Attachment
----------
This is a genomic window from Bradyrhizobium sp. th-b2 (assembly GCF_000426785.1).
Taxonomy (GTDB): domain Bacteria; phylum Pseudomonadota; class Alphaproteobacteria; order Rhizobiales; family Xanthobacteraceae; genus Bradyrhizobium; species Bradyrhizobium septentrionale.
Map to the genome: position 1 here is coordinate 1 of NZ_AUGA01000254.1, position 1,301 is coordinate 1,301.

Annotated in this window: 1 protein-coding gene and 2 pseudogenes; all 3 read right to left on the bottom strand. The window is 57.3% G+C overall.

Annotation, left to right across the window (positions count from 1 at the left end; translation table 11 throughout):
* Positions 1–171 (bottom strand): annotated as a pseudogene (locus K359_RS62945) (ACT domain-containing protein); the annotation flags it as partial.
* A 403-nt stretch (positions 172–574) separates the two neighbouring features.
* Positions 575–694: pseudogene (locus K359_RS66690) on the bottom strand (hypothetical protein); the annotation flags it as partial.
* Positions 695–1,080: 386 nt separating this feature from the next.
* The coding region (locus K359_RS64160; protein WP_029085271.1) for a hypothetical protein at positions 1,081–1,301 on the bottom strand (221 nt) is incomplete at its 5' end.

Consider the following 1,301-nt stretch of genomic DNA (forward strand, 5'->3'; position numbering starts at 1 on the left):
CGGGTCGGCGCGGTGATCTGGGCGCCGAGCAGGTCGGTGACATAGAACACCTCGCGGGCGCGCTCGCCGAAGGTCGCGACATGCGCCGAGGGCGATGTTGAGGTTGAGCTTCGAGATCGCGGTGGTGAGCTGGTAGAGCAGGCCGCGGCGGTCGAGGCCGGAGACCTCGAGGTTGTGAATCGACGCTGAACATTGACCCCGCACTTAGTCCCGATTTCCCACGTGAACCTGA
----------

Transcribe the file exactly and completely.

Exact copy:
This is a genomic window from Bradyrhizobium sp. th-b2 (assembly GCF_000426785.1).
Taxonomy (GTDB): domain Bacteria; phylum Pseudomonadota; class Alphaproteobacteria; order Rhizobiales; family Xanthobacteraceae; genus Bradyrhizobium; species Bradyrhizobium septentrionale.
Map to the genome: position 1 here is coordinate 1 of NZ_AUGA01000254.1, position 1,301 is coordinate 1,301.

Annotated in this window: 1 protein-coding gene and 2 pseudogenes; all 3 read right to left on the bottom strand. The window is 57.3% G+C overall.

Annotation, left to right across the window (positions count from 1 at the left end; translation table 11 throughout):
* Positions 1–171 (bottom strand): annotated as a pseudogene (locus K359_RS62945) (ACT domain-containing protein); the annotation flags it as partial.
* A 403-nt stretch (positions 172–574) separates the two neighbouring features.
* Positions 575–694: pseudogene (locus K359_RS66690) on the bottom strand (hypothetical protein); the annotation flags it as partial.
* Positions 695–1,080: 386 nt separating this feature from the next.
* The coding region (locus K359_RS64160; protein WP_029085271.1) for a hypothetical protein at positions 1,081–1,301 on the bottom strand (221 nt) is incomplete at its 5' end.

Consider the following 1,301-nt stretch of genomic DNA (forward strand, 5'->3'; position numbering starts at 1 on the left):
CGGGTCGGCGCGGTGATCTGGGCGCCGAGCAGGTCGGTGACATAGAACACCTCGCGGGCGCGCTCGCCGAAGGTCGCGACATGCGCCGAGGGCGATGTTGAGGTTGAGCTTCGAGATCGCGGTGGTGAGCTGGTAGAGCAGGCCGCGGCGGTCGAGGCCGGAGACCTCGAGGTTGTGAATCGACGCTGAACATTGACCCCGCACTTAGTCCCGATTTCCCACGTGAACCTGA